Who Is Jesus?
I want to examine for a minute, the identity that Jesus (with emphasis on the fact that He is the eternal second Person of the divine Trinity) chose to take on when he came to earth. Let me begin in Philippians 2:5-8.
Have this mind among yourselves, which is yours in Christ Jesus, who, though he was in the form of God, did not count equality with God a thing to be grasped, but emptied himself, by taking the form of a servant, being born in the likeness of men. And being found in human form, he humbled himself by becoming obedient to the point of death, even death on a cross.
This passage is going to be increasingly important as I continue. That is the underlying truth that informs how we understand all of the context of the life of Jesus.
So what is that context? If we considered only what can be observed through cultural or physical analysis, excluding for a moment the spiritual element, who would the people in Jesus’s day have seen him to be?
Let’s start with the geopolitical realm. Jesus was a Jew in the Roman empire. At the time of Jesus’s birth, the Jewish capital, Jerusalem, had been taken over by the Romans through General Pompey. Jewish life under Roman rule was far from ideal. The Jews were often oppressed, openly mocked, provoked, instigated, and repeatedly suppressed when they chose to rebel or riot. The Jews were considered by Rome to be a troublesome minority and beatings and executions were often used to maintain law and order.
Jesus was born into this reality. But for Jesus, this was just the beginning of his earthly identity. Jesus grew up in a place known as Nazareth, which was kind of a suburb of Galilee. For many of us, it sounds nice to grow up in the suburbs. But the American suburbs are an anomaly that don’t really exist in most of the world and definitely didn’t reflect what life in Nazareth would have looked like. Nazareth was a small, poor town where Jesus lived as the son of a carpenter. In fact, the question was posed in John 1:46, “Can anything good come out of Nazareth?” So, Jesus was viewed as poor, backwoods, and a minority. Let’s continue.
When Jesus was born, Maji saw a star and concluded that it was a sign that a new king had been born. They followed the star to Jerusalem where they met Herod and told him that a new king had been born. Herod hated the thought of another king, so he had all boys under 2 killed. Mary and Joseph were warned about this in a dream, so they fled to Egypt, where they became refugees. So now we see that Jesus also was a refugee for the first years of his life.
From a political standpoint, Jesus was a minority of minorities. But in his own culture, among the Jews, he eventually rose to prominence, at least to a degree. In fact, he gained a position that bore with it a degree of privilege—that of a Rabbi, or teacher. We see Jesus, on multiple occasions, interacting with the religious leaders of the times. He was, on at least several occasions, invited into their homes for meals. He was allowed to teach in the synagogues. He was also a man, a distinction that itself came with certain privilege.
And it is at this point that we need to start to examine how Jesus handled each of these positions. Jesus had a voice. How did he use it? He had privilege. How did he use it? He used his voice and his privilege to speak against those who were using their voice and their privilege to oppress. He overturned tables that were being used to oppress in the temple. He called the religious leaders a “brood of vipers”. He used his privilege and his voice to establish a platform for himself. But his platform was not one on which he stood but was one on which he hung. He used his privilege and his voice as a means to denounce injustice, knowing that in doing so, it would cost him his life. And it would end up with him moving from the center of Jewish privilege, back to the outskirts of the city, back with the outlaws and outcasts.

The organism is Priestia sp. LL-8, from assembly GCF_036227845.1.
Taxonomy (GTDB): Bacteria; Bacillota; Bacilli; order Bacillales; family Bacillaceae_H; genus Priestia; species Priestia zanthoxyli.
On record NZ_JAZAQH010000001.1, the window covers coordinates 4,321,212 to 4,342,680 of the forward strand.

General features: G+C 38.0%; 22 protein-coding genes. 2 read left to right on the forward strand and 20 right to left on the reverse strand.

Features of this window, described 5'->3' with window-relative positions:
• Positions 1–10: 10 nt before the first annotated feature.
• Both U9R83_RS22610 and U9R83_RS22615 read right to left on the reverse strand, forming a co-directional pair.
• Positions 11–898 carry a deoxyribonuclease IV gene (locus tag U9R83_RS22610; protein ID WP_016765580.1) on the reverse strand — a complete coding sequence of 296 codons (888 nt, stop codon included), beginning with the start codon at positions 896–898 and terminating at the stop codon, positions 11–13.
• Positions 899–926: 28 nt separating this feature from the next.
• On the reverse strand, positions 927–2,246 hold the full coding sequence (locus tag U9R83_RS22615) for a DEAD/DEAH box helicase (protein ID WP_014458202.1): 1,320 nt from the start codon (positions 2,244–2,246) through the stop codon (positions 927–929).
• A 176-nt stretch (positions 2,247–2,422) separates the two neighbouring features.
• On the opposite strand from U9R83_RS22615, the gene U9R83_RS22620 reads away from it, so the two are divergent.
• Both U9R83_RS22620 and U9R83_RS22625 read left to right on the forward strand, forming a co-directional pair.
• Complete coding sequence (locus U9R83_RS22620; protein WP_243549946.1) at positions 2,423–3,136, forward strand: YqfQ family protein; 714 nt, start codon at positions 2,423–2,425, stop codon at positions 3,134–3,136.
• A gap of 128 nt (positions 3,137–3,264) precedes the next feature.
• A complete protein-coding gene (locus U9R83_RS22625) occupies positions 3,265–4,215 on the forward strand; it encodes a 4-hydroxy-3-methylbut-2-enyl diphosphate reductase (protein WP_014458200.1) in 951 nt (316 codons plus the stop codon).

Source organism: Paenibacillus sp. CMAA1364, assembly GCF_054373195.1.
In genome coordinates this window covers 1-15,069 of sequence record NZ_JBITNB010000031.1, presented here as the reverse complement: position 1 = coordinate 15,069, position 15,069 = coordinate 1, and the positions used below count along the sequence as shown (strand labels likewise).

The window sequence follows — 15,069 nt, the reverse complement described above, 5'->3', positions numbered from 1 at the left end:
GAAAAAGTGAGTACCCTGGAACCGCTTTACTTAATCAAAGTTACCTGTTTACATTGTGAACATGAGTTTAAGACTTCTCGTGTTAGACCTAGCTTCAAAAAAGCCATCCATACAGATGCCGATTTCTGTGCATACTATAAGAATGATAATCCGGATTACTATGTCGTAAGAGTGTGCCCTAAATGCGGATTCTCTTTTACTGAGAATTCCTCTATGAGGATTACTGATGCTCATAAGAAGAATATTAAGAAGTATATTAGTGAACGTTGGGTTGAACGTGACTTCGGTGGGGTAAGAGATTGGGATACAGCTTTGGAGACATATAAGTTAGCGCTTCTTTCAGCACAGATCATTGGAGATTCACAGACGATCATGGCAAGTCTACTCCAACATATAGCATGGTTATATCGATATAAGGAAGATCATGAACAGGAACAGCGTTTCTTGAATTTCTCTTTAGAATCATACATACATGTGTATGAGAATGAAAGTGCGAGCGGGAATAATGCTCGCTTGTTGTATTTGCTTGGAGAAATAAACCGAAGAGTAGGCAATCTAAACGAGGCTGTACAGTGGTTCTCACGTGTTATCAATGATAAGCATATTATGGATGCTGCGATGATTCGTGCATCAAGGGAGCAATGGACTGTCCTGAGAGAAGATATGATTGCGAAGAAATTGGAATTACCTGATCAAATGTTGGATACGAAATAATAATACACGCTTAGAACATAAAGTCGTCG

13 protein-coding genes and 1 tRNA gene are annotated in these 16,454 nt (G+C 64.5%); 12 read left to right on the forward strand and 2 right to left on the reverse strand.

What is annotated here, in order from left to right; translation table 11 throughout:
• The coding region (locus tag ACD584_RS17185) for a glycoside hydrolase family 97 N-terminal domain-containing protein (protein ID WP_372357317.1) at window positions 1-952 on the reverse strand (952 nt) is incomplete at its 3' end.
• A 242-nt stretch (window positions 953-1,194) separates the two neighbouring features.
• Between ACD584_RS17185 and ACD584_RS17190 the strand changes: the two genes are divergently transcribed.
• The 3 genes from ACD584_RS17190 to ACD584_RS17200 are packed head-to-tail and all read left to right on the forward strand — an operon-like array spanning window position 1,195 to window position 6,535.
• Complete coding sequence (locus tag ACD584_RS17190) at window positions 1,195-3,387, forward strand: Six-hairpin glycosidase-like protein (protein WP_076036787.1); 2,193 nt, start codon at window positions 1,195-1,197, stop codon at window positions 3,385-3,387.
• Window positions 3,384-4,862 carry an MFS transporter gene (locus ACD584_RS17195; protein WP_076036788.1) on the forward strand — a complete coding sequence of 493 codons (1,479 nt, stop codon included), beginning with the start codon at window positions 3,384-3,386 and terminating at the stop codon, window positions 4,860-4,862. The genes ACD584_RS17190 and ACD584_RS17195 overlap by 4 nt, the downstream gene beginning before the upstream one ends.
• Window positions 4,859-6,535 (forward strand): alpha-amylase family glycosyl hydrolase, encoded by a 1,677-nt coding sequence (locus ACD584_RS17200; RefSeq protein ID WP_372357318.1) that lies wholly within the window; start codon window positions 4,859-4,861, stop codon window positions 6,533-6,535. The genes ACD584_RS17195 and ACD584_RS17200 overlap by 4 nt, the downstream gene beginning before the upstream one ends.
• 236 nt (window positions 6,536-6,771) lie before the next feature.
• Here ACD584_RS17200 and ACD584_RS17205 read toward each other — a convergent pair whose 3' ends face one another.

Hebrews 4:15 tells us that we do not have a high priest who is unable to sympathize with our weaknesses, but one who in every respect has been tempted as we are, yet without sin. Jesus experienced privilege and oppression. He understands the plight of the oppressed minority. He understands the allure of a position of privilege. This Jesus offers great comfort to the oppressed minorities of the world. But his life offers a harsh rebuke to those who fail to use their privilege “to do justice and to love kindness and to walk humbly with our God.” – Micah 6:8. In fact, as the passage in Philippians shows, Jesus always chose to use his privilege for the weak, ultimately forsaking his privilege and becoming like the oppressed (all of humanity) for our sake. And he called us to follow him.
Will you follow him in using what privilege you have to pursue justice? Will you, as Jesus did, seek to understand the realities that oppressed people endure? Will you, like Jesus, willingly and humbly bear the repercussions that come when you speak out against injustice? Will you follow Jesus in bearing one another’s burdens, even if you don’t feel that you had any role in creating those burdens? And if you are oppressed or maligned or ridiculed, take comfort in knowing that you do have an advocate. There is One who had more privilege (“though he was in the form of God”) than anyone yet laid it all down for us. That is who Jesus is.
Written by Tyler Campbell